United States District Court, N.D. California
PATRICK COTTER, ALEJANDRA MACIEL, and JEFFREY KNUDTSON, on behalf of themselves and all others similarly situated, Plaintiffs,
LYFT, INC., Defendant.
SHANNON LISS-RIORDAN LICHTEN & LISS-RIORDAN, P.C.,
MATTHEW D. CARLSON LICHTEN & LISS-RIORDAN, P.C. ATTORNEYS
FOR PLAINTIFFS COTTER, MACIEL, AND KNUDTSON
ORDER GRANTING PRELIMINARY APPROVAL OF CLASS ACTION
VINCE CHHABRIA UNITED STATES DISTRICT JUDGE
have filed a Motion for Preliminary Approval of the class
action settlement reached with Defendant Lyft, Inc., a
hearing on which was held on June 2, 2016. The Court has
carefully considered the Settlement Agreement together with
all exhibits thereto, all the filings related to the
Settlement, the arguments of counsel, and the record in this
case. For the reasons described below and in the
Court’s June 23, 2016 Order (Dkt. No. 246), the Court
hereby gives its preliminary approval of the Settlement;
finds that the Settlement and Settlement Agreement are
sufficiently fair, reasonable, and adequate to allow
dissemination of notice of the Settlement to the Settlement
Class and to hold a Fairness Hearing; orders the Class Notice
be sent to the Settlement Class in accordance with the
Settlement Agreement and this Order; and schedules a Fairness
Hearing to determine whether the proposed Settlement is fair,
reasonable, and adequate.
IS HEREBY ORDERED THAT:
Settlement Agreement is hereby incorporated by reference in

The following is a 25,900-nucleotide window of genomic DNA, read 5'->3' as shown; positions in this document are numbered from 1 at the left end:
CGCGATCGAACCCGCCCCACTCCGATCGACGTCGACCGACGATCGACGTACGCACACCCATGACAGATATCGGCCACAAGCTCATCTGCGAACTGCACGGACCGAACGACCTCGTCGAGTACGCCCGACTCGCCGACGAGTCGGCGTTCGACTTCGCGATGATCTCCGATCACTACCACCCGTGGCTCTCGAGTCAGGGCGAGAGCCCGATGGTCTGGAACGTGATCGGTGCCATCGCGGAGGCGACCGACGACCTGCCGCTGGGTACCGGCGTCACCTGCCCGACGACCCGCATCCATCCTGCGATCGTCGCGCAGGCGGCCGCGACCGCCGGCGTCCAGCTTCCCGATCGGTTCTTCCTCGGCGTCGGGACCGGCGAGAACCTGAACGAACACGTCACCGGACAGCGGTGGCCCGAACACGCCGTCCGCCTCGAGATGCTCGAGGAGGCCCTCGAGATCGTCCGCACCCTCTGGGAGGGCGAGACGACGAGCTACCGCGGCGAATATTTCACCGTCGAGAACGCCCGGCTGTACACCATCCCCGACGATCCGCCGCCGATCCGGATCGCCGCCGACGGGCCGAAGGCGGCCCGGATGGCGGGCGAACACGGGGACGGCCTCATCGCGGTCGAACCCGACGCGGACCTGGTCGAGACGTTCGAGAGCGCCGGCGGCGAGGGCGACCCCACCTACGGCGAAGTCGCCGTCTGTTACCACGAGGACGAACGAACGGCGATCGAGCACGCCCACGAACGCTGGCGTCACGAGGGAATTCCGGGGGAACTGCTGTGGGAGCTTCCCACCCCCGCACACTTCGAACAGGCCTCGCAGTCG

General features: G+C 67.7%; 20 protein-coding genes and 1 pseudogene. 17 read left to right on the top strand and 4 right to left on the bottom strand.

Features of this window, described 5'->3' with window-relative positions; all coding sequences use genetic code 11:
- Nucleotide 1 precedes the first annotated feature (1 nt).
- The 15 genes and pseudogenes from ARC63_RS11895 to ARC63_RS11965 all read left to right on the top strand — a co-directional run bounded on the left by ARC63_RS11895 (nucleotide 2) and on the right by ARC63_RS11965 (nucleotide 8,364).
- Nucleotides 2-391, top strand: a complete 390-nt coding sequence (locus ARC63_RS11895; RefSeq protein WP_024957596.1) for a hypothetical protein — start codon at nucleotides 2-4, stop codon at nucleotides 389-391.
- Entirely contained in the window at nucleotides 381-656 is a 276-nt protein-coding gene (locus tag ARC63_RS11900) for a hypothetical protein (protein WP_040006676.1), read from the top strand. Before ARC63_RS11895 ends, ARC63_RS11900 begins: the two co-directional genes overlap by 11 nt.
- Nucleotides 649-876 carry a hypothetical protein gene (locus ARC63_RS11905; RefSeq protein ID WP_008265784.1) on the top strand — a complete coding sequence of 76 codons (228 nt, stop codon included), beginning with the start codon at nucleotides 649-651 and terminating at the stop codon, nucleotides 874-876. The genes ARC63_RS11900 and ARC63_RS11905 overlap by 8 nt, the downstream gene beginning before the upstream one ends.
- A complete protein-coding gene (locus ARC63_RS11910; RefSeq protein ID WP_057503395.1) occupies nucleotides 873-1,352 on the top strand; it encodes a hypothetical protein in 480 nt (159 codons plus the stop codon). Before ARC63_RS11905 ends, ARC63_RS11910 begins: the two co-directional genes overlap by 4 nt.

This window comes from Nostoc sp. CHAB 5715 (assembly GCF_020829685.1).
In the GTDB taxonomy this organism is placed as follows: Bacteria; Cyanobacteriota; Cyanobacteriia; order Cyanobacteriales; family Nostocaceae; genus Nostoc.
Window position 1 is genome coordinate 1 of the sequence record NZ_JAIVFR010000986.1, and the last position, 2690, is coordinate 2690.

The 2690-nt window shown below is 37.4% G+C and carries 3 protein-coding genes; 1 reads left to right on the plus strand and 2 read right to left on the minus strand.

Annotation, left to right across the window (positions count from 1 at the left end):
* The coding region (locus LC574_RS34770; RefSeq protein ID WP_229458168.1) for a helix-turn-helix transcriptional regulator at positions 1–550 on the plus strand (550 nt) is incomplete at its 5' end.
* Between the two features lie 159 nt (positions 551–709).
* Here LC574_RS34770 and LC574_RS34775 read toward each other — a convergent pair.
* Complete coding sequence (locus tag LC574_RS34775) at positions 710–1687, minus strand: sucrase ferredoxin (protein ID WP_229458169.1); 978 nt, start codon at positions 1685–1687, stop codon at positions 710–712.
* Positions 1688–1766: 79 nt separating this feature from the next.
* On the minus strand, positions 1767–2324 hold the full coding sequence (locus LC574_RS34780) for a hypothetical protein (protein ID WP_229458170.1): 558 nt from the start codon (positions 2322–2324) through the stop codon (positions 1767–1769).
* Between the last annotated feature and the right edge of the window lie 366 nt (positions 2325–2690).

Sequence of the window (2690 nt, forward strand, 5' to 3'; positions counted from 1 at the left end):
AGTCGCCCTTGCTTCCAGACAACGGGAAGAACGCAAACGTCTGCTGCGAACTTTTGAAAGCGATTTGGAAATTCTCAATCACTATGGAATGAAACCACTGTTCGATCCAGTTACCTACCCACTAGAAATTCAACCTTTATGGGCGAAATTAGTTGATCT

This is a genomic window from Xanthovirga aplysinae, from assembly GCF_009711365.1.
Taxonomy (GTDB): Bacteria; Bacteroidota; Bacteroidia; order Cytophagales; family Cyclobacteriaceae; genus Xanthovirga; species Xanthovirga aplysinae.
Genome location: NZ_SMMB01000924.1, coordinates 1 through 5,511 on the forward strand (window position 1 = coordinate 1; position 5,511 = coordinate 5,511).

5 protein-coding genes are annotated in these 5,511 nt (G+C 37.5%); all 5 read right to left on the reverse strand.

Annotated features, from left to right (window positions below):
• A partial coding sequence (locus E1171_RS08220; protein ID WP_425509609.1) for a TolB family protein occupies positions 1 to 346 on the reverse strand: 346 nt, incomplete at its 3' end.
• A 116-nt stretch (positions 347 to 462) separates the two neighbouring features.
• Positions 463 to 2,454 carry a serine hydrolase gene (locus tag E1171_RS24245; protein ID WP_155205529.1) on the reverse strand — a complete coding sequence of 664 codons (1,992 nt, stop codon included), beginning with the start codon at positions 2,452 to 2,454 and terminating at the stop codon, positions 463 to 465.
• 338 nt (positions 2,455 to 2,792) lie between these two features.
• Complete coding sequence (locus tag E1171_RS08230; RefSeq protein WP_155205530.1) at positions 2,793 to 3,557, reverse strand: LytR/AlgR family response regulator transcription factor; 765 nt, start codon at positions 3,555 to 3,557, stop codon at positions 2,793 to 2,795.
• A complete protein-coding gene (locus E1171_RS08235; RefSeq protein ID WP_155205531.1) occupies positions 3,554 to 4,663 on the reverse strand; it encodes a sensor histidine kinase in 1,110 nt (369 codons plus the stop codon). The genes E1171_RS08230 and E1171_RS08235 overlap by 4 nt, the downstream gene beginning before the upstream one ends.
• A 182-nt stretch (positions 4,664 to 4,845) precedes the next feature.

this Order, and all terms or phrases used in this Order shall
have the same meaning as in the Settlement Agreement.
Court preliminarily approves the Settlement, together with
all of its Exhibits, finding that the terms of the Agreement
are fair, reasonable, and adequate, and within the range of
possible approval and sufficient to warrant providing notice
to the Settlement Class.
Pursuant to Fed.R.Civ.P. 23(a) and (b)(3), the Court
certifies, for settlement purposes only, the following
Settlement Class: “All Lyft Drivers who gave at least
one Ride in California during the period from May 25, 2012
through the date of this Order.” 4. The Court finds,
for settlement purposes only, that the Action may be
maintained as a class action on behalf of the Settlement
a. Numerosity: Class Counsel estimate that more than 100, 000
individuals have potential claims and are members of the
Settlement Class. This satisfies the Rule 23(a)(1) numerosity
b. Commonality: The threshold for commonality under Rule
23(a)(2) is not high and single common issue will suffice.
Plaintiffs allege, among other things, that Lyft’s
terms of service establish that Drivers are employees. This
issue is common to the Settlement Class.
c. Typicality. Named Plaintiffs’ claims are typical of
the claims of the Settlement Class Members and satisfy Rule
d. Adequacy: There are no conflicts of interest between Named
Plaintiffs and Settlement Class members and Named Plaintiffs
have retained competent counsel to represent the Settlement
Class. Class Counsel regularly engage in complex litigation
similar to the present case and have dedicated substantial
resources to the prosecution of this matter. The adequacy
requirement is satisfied.
e. Predominance and Superiority: There is predominance and
superiority. A class action is superior to other available
methods for the fair and efficient adjudication of this
controversy. The common legal and factual issue listed in the
preliminary approval papers predominate all over other
issues. Resolution of the common question constitutes a
significant part of Plaintiffs’ and Settlement Class
Pursuant to the stipulation submitted by the parties
concurrently with the submission of the motion for
preliminary approval, the Court granted leave to file the
Fifth Amended Complaint in the form attached to the
Settlement Agreement. Dkt. No. 252.
Court appoints as class representatives, for settlement
purposes only, Named Plaintiffs Patrick Cotter, Alejandra
Maciel, and Jeffrey Knudtson. The Court finds, for settlement
purposes only, that the ...